This novel was full of little segments that crept under my skin, little insights about people's motivations and opinions and self-deceptions that are perhaps more familiar than I would like to acknowledge. Take this quote for instance:

"Saving herself from having to think, she took her book into the cemetery to read while she ate her sandwiches. She wasn't reading anything strenuous these days: women's novels, commercial novels, some of which, she and Annette agreed, were remarkably well written,
Hmmm...I don't usually write these b/c I can't muster the energy to be so articulate. (I think I expended all that energy years ago in college.) Anyway, have to echo much of what the other 3-starrers are saying. I do like Ms. Hadley's writing. The storyline, though meandering, kept me interested. But the characters! Paul and Cora...I just plain didn't care for either of them. I know I risk sounding like a huge prude...but, geessh, are there any value-systems out there anymore? Paul pretends to c ...more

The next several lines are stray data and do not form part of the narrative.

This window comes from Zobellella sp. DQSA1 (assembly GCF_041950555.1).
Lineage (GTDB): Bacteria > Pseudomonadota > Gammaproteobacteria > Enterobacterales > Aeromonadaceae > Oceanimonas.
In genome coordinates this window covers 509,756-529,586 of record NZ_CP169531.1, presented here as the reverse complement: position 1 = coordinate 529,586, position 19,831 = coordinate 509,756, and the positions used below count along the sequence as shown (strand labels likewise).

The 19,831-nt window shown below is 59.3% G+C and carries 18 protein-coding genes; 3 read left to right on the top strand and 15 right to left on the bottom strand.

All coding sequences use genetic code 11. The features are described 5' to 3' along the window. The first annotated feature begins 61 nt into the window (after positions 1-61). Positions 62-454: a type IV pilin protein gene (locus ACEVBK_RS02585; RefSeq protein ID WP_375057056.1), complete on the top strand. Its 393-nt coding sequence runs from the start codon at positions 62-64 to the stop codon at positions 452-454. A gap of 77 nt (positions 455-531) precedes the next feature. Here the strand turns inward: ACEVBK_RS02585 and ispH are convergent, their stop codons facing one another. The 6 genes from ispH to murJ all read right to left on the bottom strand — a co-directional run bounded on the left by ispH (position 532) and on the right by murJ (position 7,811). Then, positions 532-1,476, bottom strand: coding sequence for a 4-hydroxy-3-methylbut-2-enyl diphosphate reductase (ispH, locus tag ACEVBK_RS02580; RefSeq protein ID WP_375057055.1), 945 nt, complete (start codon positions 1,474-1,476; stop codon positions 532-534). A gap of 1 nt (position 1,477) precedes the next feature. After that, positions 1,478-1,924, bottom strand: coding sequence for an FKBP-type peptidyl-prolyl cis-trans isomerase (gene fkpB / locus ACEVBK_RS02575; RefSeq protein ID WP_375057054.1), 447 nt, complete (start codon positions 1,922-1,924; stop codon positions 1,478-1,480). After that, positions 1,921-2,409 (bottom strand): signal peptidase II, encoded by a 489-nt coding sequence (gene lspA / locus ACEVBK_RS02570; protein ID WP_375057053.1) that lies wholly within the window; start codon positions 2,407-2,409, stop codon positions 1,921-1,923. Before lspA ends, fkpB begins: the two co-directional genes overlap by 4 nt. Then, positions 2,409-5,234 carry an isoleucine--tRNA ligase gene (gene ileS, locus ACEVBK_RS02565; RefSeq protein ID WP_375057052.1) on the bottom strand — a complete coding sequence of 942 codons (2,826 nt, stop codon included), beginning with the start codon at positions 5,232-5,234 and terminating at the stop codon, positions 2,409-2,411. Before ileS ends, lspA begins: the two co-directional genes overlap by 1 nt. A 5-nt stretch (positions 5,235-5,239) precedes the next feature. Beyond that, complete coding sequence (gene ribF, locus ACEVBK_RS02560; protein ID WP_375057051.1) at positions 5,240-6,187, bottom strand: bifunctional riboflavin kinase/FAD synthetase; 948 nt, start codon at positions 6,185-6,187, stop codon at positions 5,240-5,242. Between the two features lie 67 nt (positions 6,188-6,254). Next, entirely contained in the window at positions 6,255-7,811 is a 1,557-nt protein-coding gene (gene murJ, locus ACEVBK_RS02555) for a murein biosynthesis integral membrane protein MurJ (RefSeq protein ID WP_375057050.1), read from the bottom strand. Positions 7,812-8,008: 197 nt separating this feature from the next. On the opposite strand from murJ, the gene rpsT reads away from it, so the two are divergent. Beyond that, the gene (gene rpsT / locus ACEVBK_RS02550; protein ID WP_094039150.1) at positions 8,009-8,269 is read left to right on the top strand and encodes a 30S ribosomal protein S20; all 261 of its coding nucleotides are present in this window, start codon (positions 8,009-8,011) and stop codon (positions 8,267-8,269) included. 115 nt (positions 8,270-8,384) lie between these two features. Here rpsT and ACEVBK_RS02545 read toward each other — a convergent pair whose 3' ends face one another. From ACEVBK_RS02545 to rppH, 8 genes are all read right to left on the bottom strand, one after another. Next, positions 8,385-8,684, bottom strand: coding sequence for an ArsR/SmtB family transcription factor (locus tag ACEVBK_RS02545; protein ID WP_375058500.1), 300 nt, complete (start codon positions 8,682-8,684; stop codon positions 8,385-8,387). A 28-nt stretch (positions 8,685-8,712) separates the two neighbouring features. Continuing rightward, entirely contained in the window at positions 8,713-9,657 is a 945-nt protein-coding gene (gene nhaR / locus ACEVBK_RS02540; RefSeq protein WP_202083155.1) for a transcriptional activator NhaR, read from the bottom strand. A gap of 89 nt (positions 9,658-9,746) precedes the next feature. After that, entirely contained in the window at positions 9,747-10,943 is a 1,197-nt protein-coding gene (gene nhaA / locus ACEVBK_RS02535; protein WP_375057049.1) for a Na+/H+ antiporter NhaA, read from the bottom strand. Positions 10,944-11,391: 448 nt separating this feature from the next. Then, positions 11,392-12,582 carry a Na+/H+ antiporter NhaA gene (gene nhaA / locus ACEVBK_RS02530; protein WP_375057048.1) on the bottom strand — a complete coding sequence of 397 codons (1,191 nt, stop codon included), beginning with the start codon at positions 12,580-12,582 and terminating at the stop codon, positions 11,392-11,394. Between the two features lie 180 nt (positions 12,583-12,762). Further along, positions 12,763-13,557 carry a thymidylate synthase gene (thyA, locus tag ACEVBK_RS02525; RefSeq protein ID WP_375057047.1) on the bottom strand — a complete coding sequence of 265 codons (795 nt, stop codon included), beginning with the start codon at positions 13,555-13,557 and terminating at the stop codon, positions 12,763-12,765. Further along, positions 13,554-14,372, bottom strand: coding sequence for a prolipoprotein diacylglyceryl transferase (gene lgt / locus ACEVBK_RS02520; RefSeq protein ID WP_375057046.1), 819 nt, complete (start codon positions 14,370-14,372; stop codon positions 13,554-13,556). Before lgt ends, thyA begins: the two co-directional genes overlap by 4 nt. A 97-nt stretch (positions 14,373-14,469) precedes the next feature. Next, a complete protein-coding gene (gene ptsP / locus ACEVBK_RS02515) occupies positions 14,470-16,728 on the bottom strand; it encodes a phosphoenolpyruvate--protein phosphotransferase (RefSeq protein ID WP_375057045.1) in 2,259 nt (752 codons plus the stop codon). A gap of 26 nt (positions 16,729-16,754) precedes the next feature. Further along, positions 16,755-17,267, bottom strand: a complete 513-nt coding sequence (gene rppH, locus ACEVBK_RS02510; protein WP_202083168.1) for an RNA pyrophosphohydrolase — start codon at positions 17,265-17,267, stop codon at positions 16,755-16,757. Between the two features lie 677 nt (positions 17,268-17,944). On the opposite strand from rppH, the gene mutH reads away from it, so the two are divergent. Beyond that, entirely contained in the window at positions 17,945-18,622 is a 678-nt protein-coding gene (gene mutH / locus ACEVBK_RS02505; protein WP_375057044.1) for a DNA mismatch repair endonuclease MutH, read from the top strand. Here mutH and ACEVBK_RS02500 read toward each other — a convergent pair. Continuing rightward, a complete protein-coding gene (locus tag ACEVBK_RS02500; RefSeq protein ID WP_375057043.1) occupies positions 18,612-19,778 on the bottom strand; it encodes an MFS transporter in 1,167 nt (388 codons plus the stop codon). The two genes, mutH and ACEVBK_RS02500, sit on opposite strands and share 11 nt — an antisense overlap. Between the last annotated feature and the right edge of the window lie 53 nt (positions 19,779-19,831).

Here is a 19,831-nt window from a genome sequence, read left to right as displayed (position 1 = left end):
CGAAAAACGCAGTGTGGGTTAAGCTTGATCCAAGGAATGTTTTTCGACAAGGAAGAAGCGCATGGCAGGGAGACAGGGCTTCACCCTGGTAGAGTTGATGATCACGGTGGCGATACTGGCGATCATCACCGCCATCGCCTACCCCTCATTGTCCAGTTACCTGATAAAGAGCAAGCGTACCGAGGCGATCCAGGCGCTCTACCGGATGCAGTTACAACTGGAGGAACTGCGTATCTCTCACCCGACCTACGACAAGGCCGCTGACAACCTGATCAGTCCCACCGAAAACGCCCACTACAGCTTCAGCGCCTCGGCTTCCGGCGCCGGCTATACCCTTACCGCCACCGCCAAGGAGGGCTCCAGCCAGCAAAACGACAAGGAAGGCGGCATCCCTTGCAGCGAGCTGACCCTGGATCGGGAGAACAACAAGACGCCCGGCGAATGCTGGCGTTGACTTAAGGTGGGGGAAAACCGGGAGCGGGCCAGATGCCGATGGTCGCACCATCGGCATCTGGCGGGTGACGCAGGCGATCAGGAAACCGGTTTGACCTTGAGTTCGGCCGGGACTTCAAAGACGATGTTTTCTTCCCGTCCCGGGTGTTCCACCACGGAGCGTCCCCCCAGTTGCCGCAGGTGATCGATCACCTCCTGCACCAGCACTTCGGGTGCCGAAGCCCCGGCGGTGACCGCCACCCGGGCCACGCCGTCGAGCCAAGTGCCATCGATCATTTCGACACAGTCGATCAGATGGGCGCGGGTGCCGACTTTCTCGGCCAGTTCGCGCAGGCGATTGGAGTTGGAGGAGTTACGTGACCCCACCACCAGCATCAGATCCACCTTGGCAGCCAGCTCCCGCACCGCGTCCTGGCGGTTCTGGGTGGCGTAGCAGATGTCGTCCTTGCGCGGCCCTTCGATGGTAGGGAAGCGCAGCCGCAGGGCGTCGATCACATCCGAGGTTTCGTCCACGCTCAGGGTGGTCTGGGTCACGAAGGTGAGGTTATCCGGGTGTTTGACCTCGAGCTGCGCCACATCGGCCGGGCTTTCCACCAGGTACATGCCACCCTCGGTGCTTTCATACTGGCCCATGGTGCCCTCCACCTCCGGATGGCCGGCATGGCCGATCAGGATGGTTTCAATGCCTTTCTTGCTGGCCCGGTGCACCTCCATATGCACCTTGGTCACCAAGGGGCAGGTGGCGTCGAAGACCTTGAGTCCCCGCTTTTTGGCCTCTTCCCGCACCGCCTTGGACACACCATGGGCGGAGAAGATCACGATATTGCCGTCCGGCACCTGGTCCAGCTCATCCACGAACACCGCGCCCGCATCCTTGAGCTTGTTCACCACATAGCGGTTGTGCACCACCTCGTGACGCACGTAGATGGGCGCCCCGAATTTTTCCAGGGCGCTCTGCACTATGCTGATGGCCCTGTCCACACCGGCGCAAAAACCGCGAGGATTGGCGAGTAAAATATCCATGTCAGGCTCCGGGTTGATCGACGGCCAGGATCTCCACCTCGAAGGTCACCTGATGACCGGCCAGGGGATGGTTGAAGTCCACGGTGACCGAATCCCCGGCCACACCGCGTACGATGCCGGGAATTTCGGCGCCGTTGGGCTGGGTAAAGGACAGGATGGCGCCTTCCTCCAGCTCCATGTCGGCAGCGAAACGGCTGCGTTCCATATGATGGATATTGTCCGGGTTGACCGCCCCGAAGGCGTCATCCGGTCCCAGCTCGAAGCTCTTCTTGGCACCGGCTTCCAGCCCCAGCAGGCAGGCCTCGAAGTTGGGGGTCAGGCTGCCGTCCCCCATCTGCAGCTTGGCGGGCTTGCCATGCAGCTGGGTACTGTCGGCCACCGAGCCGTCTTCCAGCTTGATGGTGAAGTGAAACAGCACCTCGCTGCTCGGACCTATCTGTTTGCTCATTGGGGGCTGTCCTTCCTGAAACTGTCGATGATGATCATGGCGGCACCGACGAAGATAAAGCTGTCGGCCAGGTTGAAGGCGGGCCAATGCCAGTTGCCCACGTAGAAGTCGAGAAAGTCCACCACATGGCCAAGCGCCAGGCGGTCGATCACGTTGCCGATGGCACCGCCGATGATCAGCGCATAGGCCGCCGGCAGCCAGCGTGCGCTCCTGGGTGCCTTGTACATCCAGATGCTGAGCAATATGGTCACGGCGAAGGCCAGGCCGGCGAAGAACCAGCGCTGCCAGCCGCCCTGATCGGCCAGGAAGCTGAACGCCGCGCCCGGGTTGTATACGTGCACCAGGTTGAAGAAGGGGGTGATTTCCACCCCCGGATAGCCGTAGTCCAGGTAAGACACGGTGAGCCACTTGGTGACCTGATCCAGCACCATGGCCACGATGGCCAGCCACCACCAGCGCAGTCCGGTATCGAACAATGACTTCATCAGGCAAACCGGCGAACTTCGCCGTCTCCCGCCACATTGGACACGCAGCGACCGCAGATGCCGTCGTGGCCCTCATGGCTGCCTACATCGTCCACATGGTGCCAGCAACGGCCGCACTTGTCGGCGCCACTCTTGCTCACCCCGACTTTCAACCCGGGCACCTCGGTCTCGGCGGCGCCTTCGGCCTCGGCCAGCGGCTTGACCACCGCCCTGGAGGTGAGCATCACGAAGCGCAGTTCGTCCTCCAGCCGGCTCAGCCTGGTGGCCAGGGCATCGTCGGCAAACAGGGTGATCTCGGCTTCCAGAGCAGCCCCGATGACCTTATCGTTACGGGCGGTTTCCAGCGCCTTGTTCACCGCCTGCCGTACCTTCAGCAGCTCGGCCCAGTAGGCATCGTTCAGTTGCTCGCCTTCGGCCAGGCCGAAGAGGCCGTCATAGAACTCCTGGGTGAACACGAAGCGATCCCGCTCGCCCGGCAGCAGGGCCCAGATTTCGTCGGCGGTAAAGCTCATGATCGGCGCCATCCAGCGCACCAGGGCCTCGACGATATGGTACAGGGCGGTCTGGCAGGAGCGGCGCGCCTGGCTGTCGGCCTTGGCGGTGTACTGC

i started this book feeling unmotivated to finish it, but i think it was a rewarding read. the expectations of a book depend on the blurb or what i know of the plot, here, the tales of two different people, hurtling towards a symmetrical moment in time when they meet on a london train, and the effects of that encounter. this suggested to me, that what i was reading beforehand—a narrative first focusing on paul’s life, then cora’s—would be the prologue to the encounter, and thus settled into this ...more